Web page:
We project that by the end of the year, there will have been 39 new death sentences in 2017. This will be the seventh year in a row America has imposed fewer than 100 death sentences.
|Executions||There were 23 executions in 2017. That's the second fewest in a quarter century, and it's half the number that were carried out only seven years ago.|
|Execution Dates||Most people think that an execution date means that a defendant is going to be executed. But more than 70% of the executions scheduled for this year were never carried out.|
Houston, Texas is symbolic of the change in capital punishment in the United States. Houston, which is in Harris County, has executed more prisoners than any other county, but this year—for the first time in more than 40 years—Harris didn’t execute any prisoner and didn’t sentence any defendant to death.
|Texas||Texas had the most executions in the U.S. in 2017, with 7. That's the same number as last year, and both year’s totals tied for the fewest executions that the state has carried out since 1996. Texas is another example of the death penalty on the decline.|
|Riverside County California||Riverside County, California imposed more death sentences than any other county in the country this year. That's the second time in three years that this has been the case, and over the past five years, Riverside has imposed more death sentences than anybody else. Four other southern California counties also rank among the ten highest death-sentencing counties over that same time period.|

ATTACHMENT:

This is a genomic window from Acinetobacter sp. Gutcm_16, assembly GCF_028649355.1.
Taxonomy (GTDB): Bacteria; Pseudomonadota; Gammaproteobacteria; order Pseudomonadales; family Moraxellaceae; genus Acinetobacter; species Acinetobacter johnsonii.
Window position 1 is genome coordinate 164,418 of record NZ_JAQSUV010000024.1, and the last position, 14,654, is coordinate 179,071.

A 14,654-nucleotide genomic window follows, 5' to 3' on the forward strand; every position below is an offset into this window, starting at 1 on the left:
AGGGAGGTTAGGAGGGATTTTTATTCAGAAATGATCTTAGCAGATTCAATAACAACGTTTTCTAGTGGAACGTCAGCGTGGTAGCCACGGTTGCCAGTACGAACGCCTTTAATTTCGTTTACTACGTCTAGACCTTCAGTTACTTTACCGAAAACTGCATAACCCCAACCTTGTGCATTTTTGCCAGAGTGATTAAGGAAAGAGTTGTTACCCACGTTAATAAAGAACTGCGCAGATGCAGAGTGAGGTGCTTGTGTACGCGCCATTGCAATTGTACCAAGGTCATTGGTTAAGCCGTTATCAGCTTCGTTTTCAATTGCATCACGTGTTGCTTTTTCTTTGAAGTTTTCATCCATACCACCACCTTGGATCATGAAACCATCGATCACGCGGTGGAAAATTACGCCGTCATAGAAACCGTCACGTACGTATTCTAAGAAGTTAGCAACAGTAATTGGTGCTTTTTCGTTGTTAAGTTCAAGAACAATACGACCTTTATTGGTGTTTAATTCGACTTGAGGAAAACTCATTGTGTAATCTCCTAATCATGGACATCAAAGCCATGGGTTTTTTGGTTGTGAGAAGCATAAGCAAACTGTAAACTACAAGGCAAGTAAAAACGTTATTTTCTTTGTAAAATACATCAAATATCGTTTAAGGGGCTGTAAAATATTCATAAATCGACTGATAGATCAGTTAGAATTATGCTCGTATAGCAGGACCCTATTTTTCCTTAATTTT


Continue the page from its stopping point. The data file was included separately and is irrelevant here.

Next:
|Riverside, Clark, and Maricopa Counties||Just three counties—Riverside, California; Clark, Nevada; and Maricopa, Arizona—imposed more than 30% of all the death sentences in the United States this year.|
|Four Exonerations in 2017||Four more death-row prisoners were exonerated in 2017. That brings the total to 160 since 1973. These cases once again involved systemic problems such as racial discrimination, flawed or fraudulent forensic testimony, poor legal representation, and prosecutorial misconduct. In one case—a racially charged case in Louisiana—an African-American man was convicted of killing his infant son, even though an autopsy showed the baby had actually died of natural causes.|
|SLATE: Problematic Executions||Problematic executions|
The 23 executions carried out in 2017 continue to highlight systemic problems that have long plagued America’s death penalty. 90% of these cases presented significant evidence of mental illness, intellectual disability, brain damage, severe trauma, or innocence. And four prisoners were executed despite substantial concerns about their guilt.
|Conclusions||The cases from 2017 show us that the length of time cases remain in the courts tells us very little about the quality of death-penalty appeals. Prisoners continue to be executed despite serious concerns about inadequate representation and insufficient judicial review.|